In Zanzibar, with a population of 1.7 million, 60 percent of the government spending comes from the tourism sector and the sector provided 33,000 direct employment and 72,000 indirect employment.
In the first half of 2021, Russia was the leading market for the tourism market in Tanzania, accounting for 74,579 tourists, which is equal to 19.89 per cent of the total number of tourists who visited the country. In the same period, tourists from Ukraine were about 9,568 tourists, making-up 2.5 percent of the market.
In Zanzibar, which received 394,185 tourists in the same year, 17.9 percent were Russian nationals and 3.74 percent were Ukranians. This is a significant number of tourists from the region that in a few years had little tourism outbound to Tanzania.
It is not for nothing that during his recent monthly press briefing, Zanzibar President Dr Hussein Mwinyi described Russia and Ukraine as “important areas” when it comes to the semi-autonomous archipelago’s tourism sector. President Mwinyi made the observation while announcing his government’s plan to support over 900 Ukrainian nationals stranded in Zanzibar.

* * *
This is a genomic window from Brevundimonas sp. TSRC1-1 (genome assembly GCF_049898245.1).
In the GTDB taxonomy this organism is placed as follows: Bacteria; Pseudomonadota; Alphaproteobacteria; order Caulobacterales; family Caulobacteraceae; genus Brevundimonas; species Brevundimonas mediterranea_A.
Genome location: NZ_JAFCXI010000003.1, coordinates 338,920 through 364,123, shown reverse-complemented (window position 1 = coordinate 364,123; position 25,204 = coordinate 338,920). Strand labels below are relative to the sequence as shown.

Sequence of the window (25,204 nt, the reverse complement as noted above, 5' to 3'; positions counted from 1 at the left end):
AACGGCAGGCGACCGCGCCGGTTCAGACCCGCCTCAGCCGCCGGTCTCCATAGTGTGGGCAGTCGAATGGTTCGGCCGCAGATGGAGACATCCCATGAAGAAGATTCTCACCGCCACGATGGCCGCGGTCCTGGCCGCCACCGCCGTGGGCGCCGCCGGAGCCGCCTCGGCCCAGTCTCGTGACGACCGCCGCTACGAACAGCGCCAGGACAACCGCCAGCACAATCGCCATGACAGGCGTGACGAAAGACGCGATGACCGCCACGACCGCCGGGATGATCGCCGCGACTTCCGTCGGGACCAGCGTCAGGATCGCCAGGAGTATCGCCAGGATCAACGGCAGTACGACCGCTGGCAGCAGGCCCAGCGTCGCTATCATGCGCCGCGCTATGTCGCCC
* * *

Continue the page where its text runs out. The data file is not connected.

The Visa Global Travel Intentions Study of 2018 estimated that Russian tourists spent an average of $1,676 per person holiday more than Europeans who spent $1,174. The report also suggests that the average Russian tourist withdraws a total of $547 from ATMs during holiday compared to $346 by Europeans.
By disconnecting some Russian banks from SWIFT, you can imagine how the measure could affect Russians who are willing to travel abroad. This is the same case for Ukrainians who are currently displaced and the situation is still dire.
But it does not end there. The recent blanket flight ban on Russian planes announced by the European Union and other countries engaging with Russian aviation companies is like putting a final nail in the coffin of Russian travellers since it will intensify the difficulty of Russia to travel abroad.